If You Were Me

The other day I vented to an acquaintance about an issue that’s frustrated me this winter. However, this led to several more issues for me to be frustrated about.

If You Were Me

For a moment I actually felt bad for picking this battle.

But I knew this person. And if she were me, it would go like this.

If You Were Me

Yes, and drivers wouldn’t take this sort of response either.

So I made a resolution to speak up more. I don’t deserve to be treated as lesser than other commuters.

 

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25 Responses to “If You Were Me”

  • Well said! Cyclists are often treated as second class citizens, even though we do more to help the environment than most other road users.
    I get tired of being seen as a nuisance by car drivers, despite us reducing congestion and therefore improving their journey!

    • Mr Butts

      Right on….

      Yeah. I actually feel safer riding my bike in the winter than my car.

  • Kara

    Thanks so much for this! I’m encouraged to speak up more in Chicago, too. You always have the best messages (accompanied by some lovely drawings). Keep ‘em coming! :D

  • Joe

    Totally agree. Luckily, I can solve the problem by parking my bike locked to a table in a hallway right outside my office. As a biker, I always get the best winter parking place!

  • CPTJohnC

    I’ve been expressing my dissatisfaction with how cycling (and pedestrian!) facilities are being treated all winter, and for several years. Thanks for putting it so well!

  • scott

    It’s not much of an issue here because there are so few bike racks to begin with and finding secure parking is a chore with or without snow. Also, just watching the meter maid go by issuing tickets to all those cars parked outside my little workplace makes me appreciate the forces at work creating an equilibrium of some sort.

  • Same thing in Minneapolis. I just stopped at my doctor’s clinic. parking was plowed, sidewalks were clear. Bike rack hasn’t been shoveled out all year. On the other hand, all the bike parking at or local food coop is clear of snow and the bike racks in front of the coffee shop are useable.

  • Plus, they’re using those wheelbender parking spaces, so there’s only two good places to park, at the ends.

  • Raymond Paquette

    Completely agree. We have some decent bicycling infrastructure here in Western MA, and a fairly strong commitment on the part of local governments. Yet, they are still asking for volunteers to maintain the trails.

    I can remember any time that I was asked to maintain a section of street.

  • Here here! I have also seen innocent bike parking being plowed down by careless snowplows, so badly they become unuseable.

  • RW

    Thanks for making that point for all of us!

  • Thank you for sharing your perspective. I didn’t think of the other way around.

    My workplace shoveled the snow onto the front of the bike locker that I rent. Because it was 0F degrees that day, I didn’t bike in so I wasn’t vocal about it. But I will remember this the next time it happens and I will bring my bike to park inside the office.

  • Tim

    So, before you started riding your bike frequently, how would you have responded to the second set of complaints/responses?

    Shoe’s on the other foot now isn’t it?

    Maybe it’s time you accept that not everybody will see stuff the same way you do.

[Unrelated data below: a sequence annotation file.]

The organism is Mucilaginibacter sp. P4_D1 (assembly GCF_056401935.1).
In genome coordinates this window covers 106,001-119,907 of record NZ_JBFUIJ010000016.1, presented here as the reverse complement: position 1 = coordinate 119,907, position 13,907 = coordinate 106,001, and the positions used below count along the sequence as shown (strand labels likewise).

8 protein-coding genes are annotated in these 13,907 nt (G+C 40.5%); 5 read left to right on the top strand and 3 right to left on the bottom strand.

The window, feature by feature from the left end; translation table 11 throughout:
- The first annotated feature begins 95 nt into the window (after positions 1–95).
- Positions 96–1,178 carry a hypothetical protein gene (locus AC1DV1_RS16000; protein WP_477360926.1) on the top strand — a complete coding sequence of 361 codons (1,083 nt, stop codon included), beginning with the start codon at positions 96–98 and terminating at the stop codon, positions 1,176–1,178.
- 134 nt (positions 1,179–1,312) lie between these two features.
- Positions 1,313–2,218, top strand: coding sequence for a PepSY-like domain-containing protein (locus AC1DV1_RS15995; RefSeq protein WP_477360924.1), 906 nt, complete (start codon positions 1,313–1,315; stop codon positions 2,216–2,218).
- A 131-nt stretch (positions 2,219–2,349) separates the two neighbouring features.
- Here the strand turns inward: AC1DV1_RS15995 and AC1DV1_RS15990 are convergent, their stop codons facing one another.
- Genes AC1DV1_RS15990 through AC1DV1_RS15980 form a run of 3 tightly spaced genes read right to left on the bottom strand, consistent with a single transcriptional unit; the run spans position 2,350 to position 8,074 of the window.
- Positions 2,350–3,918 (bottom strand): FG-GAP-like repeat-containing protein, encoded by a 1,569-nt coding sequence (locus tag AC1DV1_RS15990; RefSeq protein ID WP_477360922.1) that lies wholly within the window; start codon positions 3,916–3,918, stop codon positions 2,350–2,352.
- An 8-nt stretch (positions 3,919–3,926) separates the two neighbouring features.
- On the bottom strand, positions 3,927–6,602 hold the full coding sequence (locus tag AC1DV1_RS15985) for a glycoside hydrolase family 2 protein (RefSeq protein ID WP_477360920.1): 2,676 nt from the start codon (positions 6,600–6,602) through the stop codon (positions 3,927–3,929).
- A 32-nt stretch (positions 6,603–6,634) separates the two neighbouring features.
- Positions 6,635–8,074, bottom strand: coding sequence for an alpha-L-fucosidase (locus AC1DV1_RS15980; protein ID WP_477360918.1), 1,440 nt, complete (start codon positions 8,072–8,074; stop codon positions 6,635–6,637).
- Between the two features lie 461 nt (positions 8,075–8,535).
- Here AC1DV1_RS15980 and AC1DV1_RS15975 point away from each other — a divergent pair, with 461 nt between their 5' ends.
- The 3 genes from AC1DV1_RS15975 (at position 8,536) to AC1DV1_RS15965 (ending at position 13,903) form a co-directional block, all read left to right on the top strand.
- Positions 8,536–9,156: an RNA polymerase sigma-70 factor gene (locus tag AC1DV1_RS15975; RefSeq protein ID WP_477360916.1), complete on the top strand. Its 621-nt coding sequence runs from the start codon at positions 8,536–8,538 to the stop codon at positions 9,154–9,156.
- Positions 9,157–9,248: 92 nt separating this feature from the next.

In the mean time, ride your bike, and enjoy it.

    Either that, or move to where it doesn’t snow at sea level.

    Yes, there are some really nice places like that to live; just be prepared to make other concessions.

  • Kevin Love

    There are places where cycle infra is the top priority for snow clearing. And cars not so much. Here is a video of one example:

    http://bicycledutch.wordpress.com/2010/12/17/bicycle-rush-hour-snow-utrecht-netherlands/

  • Ryan Grimm

    HEAR HERE! Hurts when it’s on the other foot, yes?
    LOL!

  • Libby

    This reminds me of why I walk to bus stops and train stops instead of driving a car or bicycle. I don’t have to find parking this way!

  • morlamweb

    This post makes me even more thankful for the bike parking at work. It’s covered and nowhere near the street so there are no problems with snow. I feel your pain with bike parking. I do stop for errands on te way to/from work, and most places lack bike parking, period. It’s sad that the ones who do offer bike parking couldn’t be bothered to maintain it in winter.

  • I totally agree. It’s bothered me too and I wrote about it recently on my blog. What rankles me is that many cycling shops in our area do not even have racks for bike commuters in winter.
    http://anniebikes.blogspot.com/2014/02/year-round-cycling-infrastructure.html

  • morlamweb

    I much prefer the bikeyface in the masthead to the one in this post. Fortunately, spring is coming, and hopefully soon, all this business about snow will seem like a bad dream. I do agree with your thoughts in the second drawing, especially the 3000-lbs in slippery conditions part. I remember biking home in a few snowstorms this winter. It was tough going, but I made it home, and I’d dare say people drove slowly near me as a courtesy to me. In contrast, when I drove slowly during a snow storm (as in, 20-25 mph on a 45 road), I was routinely passed by other drivers. And their actions did lead to some spinouts.

  • Paul Johnson

    I do find it highly amusing that QuikTrip, who uses unusually large gas bars as a loss leader, typically has four bike staples conveniently placed by the door they’re removing snow away from. If you can’t park a bike at a QuikTrip, it’s probably because it’s the lunch or dinner rush and everyone’s there anyway.

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